Missouri state Sen. John Lamping says paid political consultants should stick to campaigns — and stay out of policy decisions.
Lamping, a Republican from the St. Louis area, filed an ethics reform bill this month that would prohibit consultants from working as lobbyists — and lobbyists from working as consultants. He says operatives who help elect candidates shouldn’t be able to turn around and work for special-interest clients to influence those lawmakers, as is now routinely the case.
“The problem we have in Missouri with people wearing both of those hats … is that it gives tremendous leverage to that person,” he said. “It’s way too much access. And many times it isn’t disclosed.”
The proposal is part of a broader ethics blueprint. Under his plan, consultants couldn’t lobby while taking money from candidates and for six months after “ceasing to consult.” Registered lobbyists couldn’t offer campaign advice, for money, within a similar time-frame.
Additionally, political consultants would be required to register with the Missouri Ethics Commission and publicly disclose their clients. Under current law, only lobbyists must register.
During the legislature’s 2013 session, more than 40 lobbyists and consultants earned hundreds of thousands of dollars buttonholing Missouri lawmakers over a proposed change in liquor distribution laws. But there are scores of additional examples of consultants and lobbyists blurring the line between politics and policy, Lamping said.
“You have political consultants who also lobby for the utility companies. You have consultants who are working … on the Medicaid expansion. You have consultants on all sides of a lot of issues,” he said.
A story in The Star this month highlighted concerns about the excessive influence of political consultants on their lawmaker clients.
Steve Glorioso, a well-known local Democratic political adviser and consultant, is also a registered lobbyist and worked on the liquor issue. He said banning lobbyists from working as consultants might run into constitutional problems.
“Registering is no big deal,” he said in an email. “But what is his definition of a political consultant? I would refer him to the United States Constitution, especially the First Amendment.”
Woody Cozad, a registered lobbyist who does not consult on political issues for a fee, raised a similar concern.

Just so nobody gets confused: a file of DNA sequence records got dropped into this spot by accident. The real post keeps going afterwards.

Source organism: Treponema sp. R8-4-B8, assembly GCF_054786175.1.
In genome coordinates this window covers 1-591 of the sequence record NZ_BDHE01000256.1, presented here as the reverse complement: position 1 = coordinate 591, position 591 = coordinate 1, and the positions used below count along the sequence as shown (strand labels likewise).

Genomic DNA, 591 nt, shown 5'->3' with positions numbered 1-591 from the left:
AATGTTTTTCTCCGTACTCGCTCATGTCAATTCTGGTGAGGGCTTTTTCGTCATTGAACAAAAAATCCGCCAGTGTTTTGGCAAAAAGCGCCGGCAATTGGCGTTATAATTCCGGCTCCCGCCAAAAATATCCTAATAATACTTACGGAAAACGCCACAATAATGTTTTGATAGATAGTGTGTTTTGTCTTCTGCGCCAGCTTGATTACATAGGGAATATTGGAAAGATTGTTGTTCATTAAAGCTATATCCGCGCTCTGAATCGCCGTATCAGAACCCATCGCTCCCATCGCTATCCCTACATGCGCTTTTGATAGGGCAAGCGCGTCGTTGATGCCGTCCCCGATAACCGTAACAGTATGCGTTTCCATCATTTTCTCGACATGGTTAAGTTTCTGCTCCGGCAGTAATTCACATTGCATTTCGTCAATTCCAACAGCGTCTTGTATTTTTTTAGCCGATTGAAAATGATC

“I don’t see that the bill would alter the situation very much — although he might be able to talk me into it,” Cozad said.
But Larry Jacob, a Kansas City-based political consultant, said stricter rules might be helpful.
“The more transparency the better,” he said in an email. “It’s another form to fill out, but that’s a small price to put some order to the political Wild West of Missouri.”
Jeff Roe, one of the best-known political consultants in Missouri, is not registered as a lobbyist, but he was involved in the liquor law discussion last spring.
“Tell us the rules and we will play by them,” he said in an email.
Lamping says he expects strong opposition to his bill from the lobbyist/consultant community. He also expects elected members to be skeptical, since his bill would also prohibit them from any paid political consulting until a year has passed after leaving office.
General Assembly members would also be prohibited from lobbying for three years after leaving office. Those members could lobby for religious or charitable purposes immediately, but only for free.
In recent years, some sitting members of the legislature have operated political consulting businesses as a sideline, prompting some criticism of the practice.
Lamping says he’s prepared to make his case next year. Ethics reform may be one of the main topics on the 2014 legislative agenda in Missouri.
“The intention here is to say, just pick your hat,” he said. “If you want to be a lobbyist, be a lobbyist. If you want to be a consultant, be a consultant.”